How do particles move in turbulent fluids? The answer to this question can be found in a new model presented in a thesis from the University of Gothenburg. The model could help speed up the development of new drugs.


Source: Illustration: Navid Mousavi

Visualization of counter-current swimming of the microswimmers to avoid high straining regions depicted with blue.

When you stir a glass of water, it is easy to think that any particles in the water will end up in chaos and move completely randomly. But this is not always the case. For example, the so-called active micro-swimmers can move through flow on their own. Navid Mousavi, a PhD student at the University of Gothenburg, has created a model including various hydrodynamic factors to study how these particles handle and even utilise turbulence.

Micro-swimmers can be biological, such as plankton, or engineered particles such as nanomotors. Plankton contribute to global ecosystems by producing oxygen and they form the basis of the ocean food web. 

Free-riding in the current

Navid Mousavi has created new methods for modelling and studying the navigation of micro-swimmers by combining active matter physics with machine learning principles. The thesis finds optimal behaviours for plankton to survive in their turbulent habitat.

“In the model, plankton use local information for navigation, reflecting the real-world conditions that these small swimmers encounter. Unlike previous models where navigation was based on global information,” says Navid Mousavi.

The research also showed that micro-swimmers can utilise the flow to move faster than they can on their own, which is an important insight for both biological and artificial applications.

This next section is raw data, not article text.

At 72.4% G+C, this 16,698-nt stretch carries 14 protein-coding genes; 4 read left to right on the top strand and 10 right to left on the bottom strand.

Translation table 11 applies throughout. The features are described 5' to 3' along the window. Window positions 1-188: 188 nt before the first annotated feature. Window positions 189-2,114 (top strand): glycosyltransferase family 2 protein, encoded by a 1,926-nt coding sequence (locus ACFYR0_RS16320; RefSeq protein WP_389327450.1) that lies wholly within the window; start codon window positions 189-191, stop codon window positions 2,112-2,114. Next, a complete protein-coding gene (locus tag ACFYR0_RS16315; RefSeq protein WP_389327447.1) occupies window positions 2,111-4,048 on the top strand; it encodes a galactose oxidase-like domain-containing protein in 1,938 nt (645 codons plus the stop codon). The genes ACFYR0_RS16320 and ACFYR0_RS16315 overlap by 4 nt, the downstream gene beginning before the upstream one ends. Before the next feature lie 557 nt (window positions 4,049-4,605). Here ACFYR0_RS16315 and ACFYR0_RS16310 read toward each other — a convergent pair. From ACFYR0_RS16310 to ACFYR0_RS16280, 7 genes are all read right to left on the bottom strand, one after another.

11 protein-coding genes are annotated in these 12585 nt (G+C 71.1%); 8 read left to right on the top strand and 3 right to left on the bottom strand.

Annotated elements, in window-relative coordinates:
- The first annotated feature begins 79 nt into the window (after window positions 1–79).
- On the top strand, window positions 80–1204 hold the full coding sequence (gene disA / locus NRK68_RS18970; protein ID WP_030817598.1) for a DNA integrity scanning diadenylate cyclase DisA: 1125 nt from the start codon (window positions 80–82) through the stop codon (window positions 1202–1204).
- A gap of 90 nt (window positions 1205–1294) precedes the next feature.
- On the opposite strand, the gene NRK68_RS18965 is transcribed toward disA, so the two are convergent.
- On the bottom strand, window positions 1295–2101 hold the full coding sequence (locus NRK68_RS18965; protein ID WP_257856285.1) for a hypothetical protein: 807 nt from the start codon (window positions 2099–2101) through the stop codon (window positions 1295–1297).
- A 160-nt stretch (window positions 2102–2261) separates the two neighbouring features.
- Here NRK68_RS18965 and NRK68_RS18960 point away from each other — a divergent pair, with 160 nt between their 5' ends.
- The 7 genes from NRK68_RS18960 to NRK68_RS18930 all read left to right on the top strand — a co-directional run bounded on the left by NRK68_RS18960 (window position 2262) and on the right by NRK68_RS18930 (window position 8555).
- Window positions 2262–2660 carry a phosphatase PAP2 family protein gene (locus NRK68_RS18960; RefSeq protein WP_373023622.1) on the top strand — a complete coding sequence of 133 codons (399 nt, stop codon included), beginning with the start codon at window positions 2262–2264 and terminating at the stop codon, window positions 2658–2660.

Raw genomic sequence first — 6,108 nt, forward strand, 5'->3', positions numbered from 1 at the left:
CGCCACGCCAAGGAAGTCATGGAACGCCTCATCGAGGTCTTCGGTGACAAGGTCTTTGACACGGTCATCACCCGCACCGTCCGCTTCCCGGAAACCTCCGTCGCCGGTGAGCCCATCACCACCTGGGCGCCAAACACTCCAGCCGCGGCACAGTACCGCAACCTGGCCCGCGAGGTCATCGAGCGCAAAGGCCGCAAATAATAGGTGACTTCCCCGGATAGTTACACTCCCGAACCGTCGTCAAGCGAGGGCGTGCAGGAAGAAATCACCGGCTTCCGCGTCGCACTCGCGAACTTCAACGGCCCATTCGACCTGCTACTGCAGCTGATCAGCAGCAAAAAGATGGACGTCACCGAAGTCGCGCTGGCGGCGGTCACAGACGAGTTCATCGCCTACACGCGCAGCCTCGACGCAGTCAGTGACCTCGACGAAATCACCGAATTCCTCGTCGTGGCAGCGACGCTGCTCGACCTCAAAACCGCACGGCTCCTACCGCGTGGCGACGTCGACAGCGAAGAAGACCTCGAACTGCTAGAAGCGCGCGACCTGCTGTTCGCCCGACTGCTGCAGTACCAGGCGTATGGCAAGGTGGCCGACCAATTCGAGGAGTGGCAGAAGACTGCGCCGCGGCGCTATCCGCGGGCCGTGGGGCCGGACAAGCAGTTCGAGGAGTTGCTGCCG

Optimal behavior

Another exciting result of the study is the discovery of optimal behavior to avoid high turbulent strain. Surprisingly, it is observed that micro-swimmers tend to swim against the current to keep their position in low-strain regions.

“This behaviour seems to be crucial for survival and allows plankton to avoid predators and stay in nutrient-rich zones,” says Navid Mousavi.

All the strategies found were shown to work effectively in several different scenarios, meaning they can be applied to real-life situations.

Harnessing micro-swimmers

The results of the study provide important knowledge that has several applications. An example is in medicine, where it could help develop smart micro-swimmers that can deliver drugs directly to specific areas of the body, making treatments more effective. Environmentally, these tiny swimmers could help clean up microplastics from our oceans and contribute to a healthier planet.

“In the future, we will need to validate the model in experiments, both with natural plankton and artificial micro-swimmers,” says Navid Mousavi.

The researchers also plan to investigate more complex models that deals with energy efficiency and the collective behaviour of multiple swimmers.